Eastern and Coastal Kent PCT v Grey (see archive) is not, as previously thought, authority for the proposition that the requirements of section 4A(3)(b) must be interpreted cumulatively. If the employer could not reasonably have been expected to know that an employee's disability would have the effect in section 4A(1), no duty to make reasonable adjustments arises.
[Thanks also to George Branchflower, who successfully represented for the employer, for telling about this case]
Tuesday, 10 November 2009
The EAT (Slade J) has handed down its decision in Cavendish Munro v Geduld, which is authority for the proposition that:-
- to make a protected disclosure it is necessary to disclose information about a situation, i.e. by conveying facts. It is not enough to make an allegation. The EAT illustrated the distinction by hypothetical examples in a hospital scenario: 'The wards have not been cleaned for the past two weeks' discloses information; whereas saying 'You are not complying with Health and Safety legislation' is an allegation.
- there is a distinction between 'disclosing' and 'communicating' information even though a disclosure can be made to a person already aware of information.
Wednesday, 4 November 2009
X v Mid-Sussex CAB is authority for the proposition that 'volunteers' (such as unpaid charity or CAB workers) are not protected by the Disability Discrimination Act or the EU Framework Directive.
The Claimant was a volunteer part time advisor at the CAB. She had no contract. She left in circumstances which she alleged amounted to discrimination on grounds of her disability. She argued she was protected by the EU Directive, and that the DDA should be 'read down' to provide that protection.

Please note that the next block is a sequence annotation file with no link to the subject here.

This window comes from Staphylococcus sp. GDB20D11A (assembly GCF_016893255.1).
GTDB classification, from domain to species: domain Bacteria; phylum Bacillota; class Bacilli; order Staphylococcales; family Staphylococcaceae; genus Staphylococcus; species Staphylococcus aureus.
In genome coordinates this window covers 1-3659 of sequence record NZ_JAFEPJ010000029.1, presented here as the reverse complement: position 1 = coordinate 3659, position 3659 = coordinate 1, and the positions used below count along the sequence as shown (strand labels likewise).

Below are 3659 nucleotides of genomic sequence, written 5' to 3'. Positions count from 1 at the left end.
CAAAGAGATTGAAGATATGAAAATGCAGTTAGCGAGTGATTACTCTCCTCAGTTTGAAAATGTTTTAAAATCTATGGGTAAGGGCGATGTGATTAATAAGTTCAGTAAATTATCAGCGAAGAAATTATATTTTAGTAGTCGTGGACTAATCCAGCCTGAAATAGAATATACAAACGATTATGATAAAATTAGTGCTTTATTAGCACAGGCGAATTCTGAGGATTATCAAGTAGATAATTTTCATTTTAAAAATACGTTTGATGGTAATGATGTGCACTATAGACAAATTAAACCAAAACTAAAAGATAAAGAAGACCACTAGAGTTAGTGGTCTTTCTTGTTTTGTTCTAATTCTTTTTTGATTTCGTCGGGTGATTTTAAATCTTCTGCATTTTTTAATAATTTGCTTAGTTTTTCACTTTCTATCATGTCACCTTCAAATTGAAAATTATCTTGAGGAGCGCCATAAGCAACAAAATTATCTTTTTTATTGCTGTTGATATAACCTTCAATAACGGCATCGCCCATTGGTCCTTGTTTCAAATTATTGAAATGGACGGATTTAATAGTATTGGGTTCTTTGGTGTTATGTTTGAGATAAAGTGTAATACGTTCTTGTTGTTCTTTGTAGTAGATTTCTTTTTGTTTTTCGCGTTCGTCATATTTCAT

Burton J, in the EAT, held that her claim should be struck out. He held "employment" in the Directive requires a material contract between the parties. He observed there was no jurisprudence to suggest that "occupation" meant unpaid employment; also, that the Directive offered protection only in relation to "access" to occupation. He held the Directive was not intended to protect volunteers in the Claimant's position and declined to make a reference to the ECJ on the point.
Tuesday, 3 November 2009
The Employment Appeal Tribunal (Burton J sitting alone) has held in Grainger plc v Nicholson that a belief in man-made climate change, and the alleged resulting moral imperatives, is capable of being a 'philosophical belief' for the purpose of the Employment Equality (Religion or Belief) Regulations 2003.
Guidelines as to what constitutes a 'philosophical belief' are set out at paragraph 24, which I recommend reading. Paragraphs 26-31 are also worth reading in this extremely interesting judgment.
Monday, 2 November 2009
The EAT (Underhill P) has handed down its decision in Pulham v London Borough of Barking, an age discrimination / pay protection case, which is authority for the following propositions:
- in assessing justifiability, a tribunal is entitled to have regard to the fact that a discriminatory measure was negotiated with the unions, but a tribunal cannot abdicate the responsibility of itself carrying out the necessary proportionality exercise.
- the size of relevant budgets is a useful benchmark, but cannot be determinative: an employer cannot justify a failure to eliminate discrimination by allocating the costs of doing so to a particular budget and simply declaring that budget to be exhausted.
- parties should ensure that tribunals are given sufficient information about both (a) the discriminatory impact of a particular measure on claimants and; (b) the alleged costs and the financial background against which the affordability of those costs falls to be judged.